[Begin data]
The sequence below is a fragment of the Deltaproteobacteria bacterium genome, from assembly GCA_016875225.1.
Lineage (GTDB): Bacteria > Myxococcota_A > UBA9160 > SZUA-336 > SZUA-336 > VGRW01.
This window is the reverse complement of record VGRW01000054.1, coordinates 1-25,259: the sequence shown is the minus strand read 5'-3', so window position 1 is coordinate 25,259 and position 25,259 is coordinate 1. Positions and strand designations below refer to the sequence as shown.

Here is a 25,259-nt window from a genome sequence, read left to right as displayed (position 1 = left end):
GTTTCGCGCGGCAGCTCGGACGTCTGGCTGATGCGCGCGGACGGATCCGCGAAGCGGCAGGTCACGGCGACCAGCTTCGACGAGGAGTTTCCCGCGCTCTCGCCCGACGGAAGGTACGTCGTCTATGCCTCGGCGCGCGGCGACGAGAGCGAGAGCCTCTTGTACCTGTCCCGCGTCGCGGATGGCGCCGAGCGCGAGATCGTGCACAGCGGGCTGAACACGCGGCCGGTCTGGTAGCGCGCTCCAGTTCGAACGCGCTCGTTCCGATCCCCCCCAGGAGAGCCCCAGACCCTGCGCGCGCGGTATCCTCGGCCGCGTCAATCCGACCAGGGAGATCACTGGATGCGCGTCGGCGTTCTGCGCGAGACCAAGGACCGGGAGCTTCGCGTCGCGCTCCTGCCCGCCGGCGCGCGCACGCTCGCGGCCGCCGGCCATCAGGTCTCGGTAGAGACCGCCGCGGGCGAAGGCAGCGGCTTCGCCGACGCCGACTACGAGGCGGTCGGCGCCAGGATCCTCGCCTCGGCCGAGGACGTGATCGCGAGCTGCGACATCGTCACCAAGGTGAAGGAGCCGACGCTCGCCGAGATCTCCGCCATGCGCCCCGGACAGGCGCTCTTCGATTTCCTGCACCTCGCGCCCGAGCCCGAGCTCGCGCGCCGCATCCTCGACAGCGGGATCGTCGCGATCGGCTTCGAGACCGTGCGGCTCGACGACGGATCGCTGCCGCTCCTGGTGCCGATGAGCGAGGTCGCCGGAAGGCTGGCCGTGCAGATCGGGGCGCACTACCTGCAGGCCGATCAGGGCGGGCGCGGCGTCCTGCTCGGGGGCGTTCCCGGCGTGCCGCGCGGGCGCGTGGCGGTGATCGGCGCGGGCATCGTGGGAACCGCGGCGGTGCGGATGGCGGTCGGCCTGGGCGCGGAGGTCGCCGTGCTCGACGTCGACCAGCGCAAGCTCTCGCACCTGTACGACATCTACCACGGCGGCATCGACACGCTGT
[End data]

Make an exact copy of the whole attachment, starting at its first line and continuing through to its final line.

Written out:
The sequence below is a fragment of the Deltaproteobacteria bacterium genome, from assembly GCA_016875225.1.
Lineage (GTDB): Bacteria > Myxococcota_A > UBA9160 > SZUA-336 > SZUA-336 > VGRW01.
This window is the reverse complement of record VGRW01000054.1, coordinates 1-25,259: the sequence shown is the minus strand read 5'-3', so window position 1 is coordinate 25,259 and position 25,259 is coordinate 1. Positions and strand designations below refer to the sequence as shown.

Here is a 25,259-nt window from a genome sequence, read left to right as displayed (position 1 = left end):
GTTTCGCGCGGCAGCTCGGACGTCTGGCTGATGCGCGCGGACGGATCCGCGAAGCGGCAGGTCACGGCGACCAGCTTCGACGAGGAGTTTCCCGCGCTCTCGCCCGACGGAAGGTACGTCGTCTATGCCTCGGCGCGCGGCGACGAGAGCGAGAGCCTCTTGTACCTGTCCCGCGTCGCGGATGGCGCCGAGCGCGAGATCGTGCACAGCGGGCTGAACACGCGGCCGGTCTGGTAGCGCGCTCCAGTTCGAACGCGCTCGTTCCGATCCCCCCCAGGAGAGCCCCAGACCCTGCGCGCGCGGTATCCTCGGCCGCGTCAATCCGACCAGGGAGATCACTGGATGCGCGTCGGCGTTCTGCGCGAGACCAAGGACCGGGAGCTTCGCGTCGCGCTCCTGCCCGCCGGCGCGCGCACGCTCGCGGCCGCCGGCCATCAGGTCTCGGTAGAGACCGCCGCGGGCGAAGGCAGCGGCTTCGCCGACGCCGACTACGAGGCGGTCGGCGCCAGGATCCTCGCCTCGGCCGAGGACGTGATCGCGAGCTGCGACATCGTCACCAAGGTGAAGGAGCCGACGCTCGCCGAGATCTCCGCCATGCGCCCCGGACAGGCGCTCTTCGATTTCCTGCACCTCGCGCCCGAGCCCGAGCTCGCGCGCCGCATCCTCGACAGCGGGATCGTCGCGATCGGCTTCGAGACCGTGCGGCTCGACGACGGATCGCTGCCGCTCCTGGTGCCGATGAGCGAGGTCGCCGGAAGGCTGGCCGTGCAGATCGGGGCGCACTACCTGCAGGCCGATCAGGGCGGGCGCGGCGTCCTGCTCGGGGGCGTTCCCGGCGTGCCGCGCGGGCGCGTGGCGGTGATCGGCGCGGGCATCGTGGGAACCGCGGCGGTGCGGATGGCGGTCGGCCTGGGCGCGGAGGTCGCCGTGCTCGACGTCGACCAGCGCAAGCTCTCGCACCTGTACGACATCTACCACGGCGGCATCGACACGCTGT